A banner that reads "Women's Rights are Human Rights" hangs on fence in front of the U.S. Capitol building.

“Of Every Age, Sex and Condition:” Women and the Constitution

From the beginning of this country, there have been discussions of gender and race as it pertains to lawmaking. For more than 100 years, a proposed amendment to the Constitution has been awaiting ratification to solidify equal rights for women.

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Dracula & Vampirism: A History

How to stop a vampire — and other useful background on Dracula and the history of vampirism. A must-read for all aspiring vampire hunters!

A man stands in the foreground as water falls on his head; another person stands staring forward in the foreground, a magic aura around them

Behind the Curtain: Spotlight on Aunt Ester

Over the course of approximately 26 years, Wilson wrote one play for each decade in the 20th century. At the center of this tapestry stands Aunt Ester, the character which Wilson himself deemed the most significant in his plays.

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Get your head in the game!

Learn a little about basketball and some of the lingo you'll encounter as you watch The Great Leap.

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The Great Leap Plot Summary

Spoiler alert! A brief overview of The Great Leap. 

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A Brief History of Police Violence

Police violence in America can be traced all the way back to the 1700s. Read more to learn about the progression and changes between the early 1700s and now. 

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Gem of the Ocean Plot Summary

Spoiler alert! A brief overview of Gem of the Ocean. 

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Rodney King, the L.A. Riots, and the Aftermath

Learn about who Rodney King is and the impact this incident sparked in 1991. 

A gathering of young, long-haired war protesters on a city sidewalk are bordered by a row of armed soldiers along the adjacent street.

1968: The Year that Changed the World

1968 saw the peak of political unrest in all corners of the world. In America, resistance became a way of existence for many citizens, and new musicals of the era like HAIR brought the explicit and present politics of the moment roaring on stage.

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The Hill District

The Hill District is a 1.4-square-mile section of Pittsburgh that has been predominantly African American since the 19th century. This small strip of Pittsburgh is where a majority of the Century Cycle Plays are located. To understand more, read to explore where these plays come from!

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Hair: A History

A quick look at the original creative team, early productions and the musical's lasting legacy.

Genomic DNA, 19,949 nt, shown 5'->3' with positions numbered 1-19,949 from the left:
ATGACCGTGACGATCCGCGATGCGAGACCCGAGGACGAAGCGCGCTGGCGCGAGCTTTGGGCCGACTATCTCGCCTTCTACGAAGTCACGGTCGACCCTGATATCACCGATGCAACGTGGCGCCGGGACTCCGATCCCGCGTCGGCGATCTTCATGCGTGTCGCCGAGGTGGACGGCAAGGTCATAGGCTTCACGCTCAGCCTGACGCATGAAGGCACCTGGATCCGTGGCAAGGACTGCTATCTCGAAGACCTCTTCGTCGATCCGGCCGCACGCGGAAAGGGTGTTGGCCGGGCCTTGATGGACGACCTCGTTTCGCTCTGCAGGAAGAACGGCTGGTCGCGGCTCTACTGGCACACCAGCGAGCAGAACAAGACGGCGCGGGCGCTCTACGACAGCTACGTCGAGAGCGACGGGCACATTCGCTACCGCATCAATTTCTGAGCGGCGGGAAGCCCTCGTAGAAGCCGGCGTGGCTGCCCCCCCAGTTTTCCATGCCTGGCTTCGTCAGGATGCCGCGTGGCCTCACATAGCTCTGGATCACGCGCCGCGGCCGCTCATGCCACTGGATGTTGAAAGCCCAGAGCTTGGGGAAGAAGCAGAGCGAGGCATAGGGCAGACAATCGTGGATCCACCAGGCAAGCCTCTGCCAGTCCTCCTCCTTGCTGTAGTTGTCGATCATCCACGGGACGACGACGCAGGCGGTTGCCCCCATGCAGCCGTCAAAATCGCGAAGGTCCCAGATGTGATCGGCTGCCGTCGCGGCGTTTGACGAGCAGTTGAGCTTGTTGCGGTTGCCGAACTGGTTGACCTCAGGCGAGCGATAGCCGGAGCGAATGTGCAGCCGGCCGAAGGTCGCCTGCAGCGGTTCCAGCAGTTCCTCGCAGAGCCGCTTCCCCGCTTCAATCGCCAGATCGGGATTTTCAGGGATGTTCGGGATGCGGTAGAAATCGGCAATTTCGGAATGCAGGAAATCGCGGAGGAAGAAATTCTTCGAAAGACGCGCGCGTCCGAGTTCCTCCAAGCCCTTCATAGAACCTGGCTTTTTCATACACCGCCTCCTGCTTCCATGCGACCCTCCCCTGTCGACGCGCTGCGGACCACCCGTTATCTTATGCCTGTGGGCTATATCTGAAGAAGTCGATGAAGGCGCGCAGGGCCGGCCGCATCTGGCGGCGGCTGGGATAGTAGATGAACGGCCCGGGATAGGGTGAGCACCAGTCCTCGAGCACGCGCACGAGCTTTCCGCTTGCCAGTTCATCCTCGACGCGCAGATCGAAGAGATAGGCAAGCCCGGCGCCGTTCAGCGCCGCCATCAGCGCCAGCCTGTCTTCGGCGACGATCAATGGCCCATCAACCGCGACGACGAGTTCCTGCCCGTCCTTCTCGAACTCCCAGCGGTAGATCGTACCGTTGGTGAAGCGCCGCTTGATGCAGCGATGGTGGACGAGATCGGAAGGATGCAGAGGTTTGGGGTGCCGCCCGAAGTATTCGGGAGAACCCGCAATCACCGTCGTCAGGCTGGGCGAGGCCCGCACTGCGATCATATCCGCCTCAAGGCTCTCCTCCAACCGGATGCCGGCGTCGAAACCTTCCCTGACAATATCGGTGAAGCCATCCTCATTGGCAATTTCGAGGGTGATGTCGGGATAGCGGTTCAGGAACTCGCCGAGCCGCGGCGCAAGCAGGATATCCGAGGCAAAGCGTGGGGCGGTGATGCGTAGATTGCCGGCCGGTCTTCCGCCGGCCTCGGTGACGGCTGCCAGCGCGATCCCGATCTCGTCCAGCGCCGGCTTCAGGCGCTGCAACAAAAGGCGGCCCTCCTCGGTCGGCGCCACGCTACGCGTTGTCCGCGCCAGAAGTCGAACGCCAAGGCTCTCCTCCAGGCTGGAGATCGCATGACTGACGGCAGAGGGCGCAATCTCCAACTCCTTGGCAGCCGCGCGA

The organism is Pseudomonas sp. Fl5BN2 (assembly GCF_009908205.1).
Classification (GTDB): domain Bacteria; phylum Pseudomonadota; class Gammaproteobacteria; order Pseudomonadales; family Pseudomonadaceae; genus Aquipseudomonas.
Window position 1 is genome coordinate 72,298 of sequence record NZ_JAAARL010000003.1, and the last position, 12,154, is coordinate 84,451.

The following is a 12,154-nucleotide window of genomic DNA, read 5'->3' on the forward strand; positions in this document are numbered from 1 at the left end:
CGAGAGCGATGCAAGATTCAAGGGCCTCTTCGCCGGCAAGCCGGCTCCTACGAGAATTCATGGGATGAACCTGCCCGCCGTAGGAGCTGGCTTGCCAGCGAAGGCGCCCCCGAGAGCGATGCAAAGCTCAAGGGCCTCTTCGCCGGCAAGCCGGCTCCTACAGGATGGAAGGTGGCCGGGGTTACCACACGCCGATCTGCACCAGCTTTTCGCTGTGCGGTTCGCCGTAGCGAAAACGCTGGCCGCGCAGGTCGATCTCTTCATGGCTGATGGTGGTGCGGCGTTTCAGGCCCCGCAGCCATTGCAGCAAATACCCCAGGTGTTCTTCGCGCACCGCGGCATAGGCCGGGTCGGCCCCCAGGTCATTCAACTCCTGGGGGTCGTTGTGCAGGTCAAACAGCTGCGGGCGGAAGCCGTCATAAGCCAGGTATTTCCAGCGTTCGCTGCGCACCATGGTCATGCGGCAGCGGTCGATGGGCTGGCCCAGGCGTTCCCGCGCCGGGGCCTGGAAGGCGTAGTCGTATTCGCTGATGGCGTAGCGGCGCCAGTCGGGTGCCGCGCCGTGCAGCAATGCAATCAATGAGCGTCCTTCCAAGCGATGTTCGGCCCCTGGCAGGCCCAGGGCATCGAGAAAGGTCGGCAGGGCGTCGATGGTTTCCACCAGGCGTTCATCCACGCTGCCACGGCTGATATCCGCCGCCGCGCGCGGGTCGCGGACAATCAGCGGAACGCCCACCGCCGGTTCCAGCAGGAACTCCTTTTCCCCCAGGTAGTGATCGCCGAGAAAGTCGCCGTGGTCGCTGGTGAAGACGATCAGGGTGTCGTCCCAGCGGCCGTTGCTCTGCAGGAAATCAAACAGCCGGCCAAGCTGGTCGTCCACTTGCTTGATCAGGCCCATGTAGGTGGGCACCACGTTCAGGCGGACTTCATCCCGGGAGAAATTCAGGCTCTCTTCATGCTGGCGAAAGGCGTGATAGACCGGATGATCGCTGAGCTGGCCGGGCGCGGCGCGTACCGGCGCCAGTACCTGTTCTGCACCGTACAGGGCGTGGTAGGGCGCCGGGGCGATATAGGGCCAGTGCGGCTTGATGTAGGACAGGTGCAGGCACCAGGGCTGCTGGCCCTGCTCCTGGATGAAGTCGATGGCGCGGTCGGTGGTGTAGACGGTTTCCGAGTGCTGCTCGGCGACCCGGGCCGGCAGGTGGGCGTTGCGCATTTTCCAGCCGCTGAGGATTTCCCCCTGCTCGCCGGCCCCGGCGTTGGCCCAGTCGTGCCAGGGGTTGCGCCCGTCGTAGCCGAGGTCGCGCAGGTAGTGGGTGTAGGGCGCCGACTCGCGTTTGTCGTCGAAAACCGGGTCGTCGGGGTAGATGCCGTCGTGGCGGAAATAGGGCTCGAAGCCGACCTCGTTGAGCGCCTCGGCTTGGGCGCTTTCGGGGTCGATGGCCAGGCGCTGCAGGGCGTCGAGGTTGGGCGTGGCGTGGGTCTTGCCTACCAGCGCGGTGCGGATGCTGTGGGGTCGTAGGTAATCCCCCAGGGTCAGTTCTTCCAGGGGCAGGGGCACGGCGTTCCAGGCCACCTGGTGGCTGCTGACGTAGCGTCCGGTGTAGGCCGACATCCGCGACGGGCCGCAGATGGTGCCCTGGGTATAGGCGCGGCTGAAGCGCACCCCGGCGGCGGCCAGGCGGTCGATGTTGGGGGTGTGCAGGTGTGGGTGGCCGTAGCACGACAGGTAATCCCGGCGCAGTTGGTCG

Preview image for Shakespeare’s Collaborators: Sean San Jose & Rosa Joshi

Shakespeare’s Collaborators: Sean San Jose & Rosa Joshi

Meet the theater artists whose collaborative creativity in adapting Shakespeare's words brought this unique production of Coriolanus to life.

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Shakespeare's England

With booming trade, increasing incomes, and a swelling population facing plagues and uncertain food supplies, England during the time of Shakespeare was an era of both prosperity and mortality.

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The World of the Play: Coriolanus' Rome

Situated on the Tiber River in central Italy, Rome grew from a city to an empire over the course of centuries. Sort out myth from fact with this primer on the historical setting of Shakespeare's Coriolanus.

The Importance of Being Earnest, in an irregular magenta font on a grungy background of yellow, crinkled-paper texture.

The Importance of Being Earnest

June 1 – 29, 2025

A world-premiere adaptation! What’s in a name? For some people — everything. A new, exciting spin on an old classic, this adaptation of Oscar Wilde’s satire sparkles with wit and whimsy. To become the gentlemen they believe they’re meant to be, Jack and Algernon must live double lives. Country mice and city mice collide in this comedy that will woo you from the very start!

Preview image for *the ripple, the wave that carried me home* Plot Summary

the ripple, the wave that carried me home Plot Summary

Spoiler alert! A brief overview of the ripple, the wave that carried me home.

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A Conversation with Playwright Lauren Yee & Director Desdemona Chiang

PCS Literary Manager Kamilah Bush sat down with long-time collaborators playwright Lauren Yee and director Desdemona Chiang for a conversation about their relationship, developing new work, and bringing the world premiere of Young Americans to life.

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An Interview with Playwright Kate Hamill

PCS Literary Manager Kamilah Bush talked to Dracula: A Feminist Revenge Fantasy, Really writer Kate Hamill about "monster" stories, the fun of horror, and reclaiming classic stories as a feminist playwright.

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Production History & Trivia for Coriolanus